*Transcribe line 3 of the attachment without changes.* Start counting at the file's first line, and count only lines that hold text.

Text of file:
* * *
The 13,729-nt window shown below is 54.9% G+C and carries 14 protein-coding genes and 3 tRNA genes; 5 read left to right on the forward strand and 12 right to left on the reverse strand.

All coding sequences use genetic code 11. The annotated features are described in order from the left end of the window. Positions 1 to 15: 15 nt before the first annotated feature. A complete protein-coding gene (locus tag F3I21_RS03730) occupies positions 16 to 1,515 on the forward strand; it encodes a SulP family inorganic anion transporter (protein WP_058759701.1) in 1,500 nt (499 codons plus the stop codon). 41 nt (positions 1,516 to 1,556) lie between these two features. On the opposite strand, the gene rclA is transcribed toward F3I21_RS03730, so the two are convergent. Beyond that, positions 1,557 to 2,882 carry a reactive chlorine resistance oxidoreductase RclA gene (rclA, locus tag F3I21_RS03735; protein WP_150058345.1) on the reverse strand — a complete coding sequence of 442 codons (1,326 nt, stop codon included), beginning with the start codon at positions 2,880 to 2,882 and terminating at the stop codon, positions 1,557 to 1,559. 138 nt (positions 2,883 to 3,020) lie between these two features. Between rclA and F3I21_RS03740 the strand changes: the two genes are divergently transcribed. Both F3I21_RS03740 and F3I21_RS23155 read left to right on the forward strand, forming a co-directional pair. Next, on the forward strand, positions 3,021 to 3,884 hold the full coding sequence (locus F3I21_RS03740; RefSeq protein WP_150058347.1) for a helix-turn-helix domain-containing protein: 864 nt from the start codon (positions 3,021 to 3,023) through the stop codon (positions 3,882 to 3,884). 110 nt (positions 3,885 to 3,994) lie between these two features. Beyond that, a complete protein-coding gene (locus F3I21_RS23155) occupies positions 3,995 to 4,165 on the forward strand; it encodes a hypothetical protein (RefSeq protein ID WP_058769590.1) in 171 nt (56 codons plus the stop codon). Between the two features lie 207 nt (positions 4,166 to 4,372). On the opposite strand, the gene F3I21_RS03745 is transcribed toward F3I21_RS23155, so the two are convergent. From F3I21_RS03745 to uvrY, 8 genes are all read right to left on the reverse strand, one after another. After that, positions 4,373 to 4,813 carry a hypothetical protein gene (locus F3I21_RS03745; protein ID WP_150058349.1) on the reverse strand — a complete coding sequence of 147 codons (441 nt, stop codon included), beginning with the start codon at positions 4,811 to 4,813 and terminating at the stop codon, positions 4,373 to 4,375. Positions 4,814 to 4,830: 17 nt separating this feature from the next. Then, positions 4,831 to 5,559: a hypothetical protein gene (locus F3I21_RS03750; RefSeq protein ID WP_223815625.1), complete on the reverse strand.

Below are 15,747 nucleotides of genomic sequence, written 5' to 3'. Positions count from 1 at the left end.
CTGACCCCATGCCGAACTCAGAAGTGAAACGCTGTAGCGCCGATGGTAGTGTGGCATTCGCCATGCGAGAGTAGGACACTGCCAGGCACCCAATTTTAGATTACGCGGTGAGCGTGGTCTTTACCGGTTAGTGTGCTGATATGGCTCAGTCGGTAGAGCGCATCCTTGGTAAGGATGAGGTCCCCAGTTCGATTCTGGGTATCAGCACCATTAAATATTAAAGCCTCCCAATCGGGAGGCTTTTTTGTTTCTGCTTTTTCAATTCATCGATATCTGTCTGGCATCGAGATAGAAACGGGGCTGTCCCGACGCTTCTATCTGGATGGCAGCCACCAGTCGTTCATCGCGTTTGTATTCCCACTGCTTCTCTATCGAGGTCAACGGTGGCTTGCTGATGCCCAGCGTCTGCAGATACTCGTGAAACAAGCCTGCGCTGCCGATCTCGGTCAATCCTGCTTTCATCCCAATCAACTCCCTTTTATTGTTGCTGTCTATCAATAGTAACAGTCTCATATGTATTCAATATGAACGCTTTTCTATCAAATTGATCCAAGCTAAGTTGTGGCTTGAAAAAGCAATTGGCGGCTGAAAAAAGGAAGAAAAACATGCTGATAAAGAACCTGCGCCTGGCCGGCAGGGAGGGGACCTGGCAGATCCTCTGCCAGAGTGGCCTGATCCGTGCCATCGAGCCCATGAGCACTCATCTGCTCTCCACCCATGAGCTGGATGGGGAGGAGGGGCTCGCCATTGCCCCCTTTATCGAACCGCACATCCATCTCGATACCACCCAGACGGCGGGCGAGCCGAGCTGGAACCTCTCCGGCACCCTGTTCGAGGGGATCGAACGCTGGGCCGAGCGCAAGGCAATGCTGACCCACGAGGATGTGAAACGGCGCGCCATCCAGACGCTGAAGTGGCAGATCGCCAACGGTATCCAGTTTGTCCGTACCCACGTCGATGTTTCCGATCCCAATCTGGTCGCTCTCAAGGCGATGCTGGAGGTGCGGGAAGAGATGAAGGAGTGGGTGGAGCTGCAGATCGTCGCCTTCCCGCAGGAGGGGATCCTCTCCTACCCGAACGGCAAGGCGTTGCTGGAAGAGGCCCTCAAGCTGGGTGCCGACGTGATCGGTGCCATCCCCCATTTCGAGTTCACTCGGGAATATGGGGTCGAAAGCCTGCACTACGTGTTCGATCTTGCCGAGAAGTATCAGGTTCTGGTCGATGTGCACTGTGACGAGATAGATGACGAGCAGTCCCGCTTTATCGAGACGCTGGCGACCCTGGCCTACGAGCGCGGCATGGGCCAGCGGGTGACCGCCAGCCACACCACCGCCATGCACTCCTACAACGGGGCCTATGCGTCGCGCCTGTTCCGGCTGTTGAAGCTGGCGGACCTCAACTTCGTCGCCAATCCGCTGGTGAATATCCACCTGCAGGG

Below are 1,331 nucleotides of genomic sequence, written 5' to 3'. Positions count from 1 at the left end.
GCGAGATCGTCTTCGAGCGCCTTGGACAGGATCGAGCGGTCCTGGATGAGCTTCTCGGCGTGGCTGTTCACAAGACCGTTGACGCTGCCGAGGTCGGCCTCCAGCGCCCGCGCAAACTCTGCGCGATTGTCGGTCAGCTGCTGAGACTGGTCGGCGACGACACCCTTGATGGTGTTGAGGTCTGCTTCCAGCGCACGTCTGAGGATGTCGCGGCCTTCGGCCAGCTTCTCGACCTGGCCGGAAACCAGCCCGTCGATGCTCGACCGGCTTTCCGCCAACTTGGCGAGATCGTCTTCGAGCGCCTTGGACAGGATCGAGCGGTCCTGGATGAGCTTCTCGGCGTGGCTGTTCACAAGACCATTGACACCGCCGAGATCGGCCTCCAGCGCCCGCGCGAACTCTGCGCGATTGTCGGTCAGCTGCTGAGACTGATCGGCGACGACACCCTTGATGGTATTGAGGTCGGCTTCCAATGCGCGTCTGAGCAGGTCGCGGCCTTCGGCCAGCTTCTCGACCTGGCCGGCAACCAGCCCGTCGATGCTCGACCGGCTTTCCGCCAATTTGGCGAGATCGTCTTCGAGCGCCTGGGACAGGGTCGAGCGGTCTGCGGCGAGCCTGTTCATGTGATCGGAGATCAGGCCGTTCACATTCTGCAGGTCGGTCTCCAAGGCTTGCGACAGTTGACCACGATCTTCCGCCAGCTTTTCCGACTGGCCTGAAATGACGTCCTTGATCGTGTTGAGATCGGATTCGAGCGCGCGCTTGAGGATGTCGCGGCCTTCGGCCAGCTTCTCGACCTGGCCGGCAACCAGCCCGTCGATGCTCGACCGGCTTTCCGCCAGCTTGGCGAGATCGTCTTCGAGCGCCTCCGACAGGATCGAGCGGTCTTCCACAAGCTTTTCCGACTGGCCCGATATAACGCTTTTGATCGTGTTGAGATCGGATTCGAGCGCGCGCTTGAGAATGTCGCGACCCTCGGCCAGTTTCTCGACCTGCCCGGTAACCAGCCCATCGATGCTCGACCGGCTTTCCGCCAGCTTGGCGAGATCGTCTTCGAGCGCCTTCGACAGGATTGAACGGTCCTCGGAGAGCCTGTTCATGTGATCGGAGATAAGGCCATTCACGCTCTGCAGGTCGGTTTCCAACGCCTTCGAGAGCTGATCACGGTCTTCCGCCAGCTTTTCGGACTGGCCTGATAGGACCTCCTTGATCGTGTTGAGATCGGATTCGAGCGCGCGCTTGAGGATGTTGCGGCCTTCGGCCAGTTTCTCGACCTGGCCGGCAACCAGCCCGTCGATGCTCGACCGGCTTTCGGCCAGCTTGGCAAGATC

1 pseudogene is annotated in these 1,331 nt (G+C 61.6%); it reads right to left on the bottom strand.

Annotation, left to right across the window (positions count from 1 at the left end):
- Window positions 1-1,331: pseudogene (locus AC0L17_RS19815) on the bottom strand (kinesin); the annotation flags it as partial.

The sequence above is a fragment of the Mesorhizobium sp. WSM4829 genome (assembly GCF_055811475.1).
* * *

Below are 15,747 nucleotides of genomic sequence, written 5' to 3'. Positions count from 1 at the left end.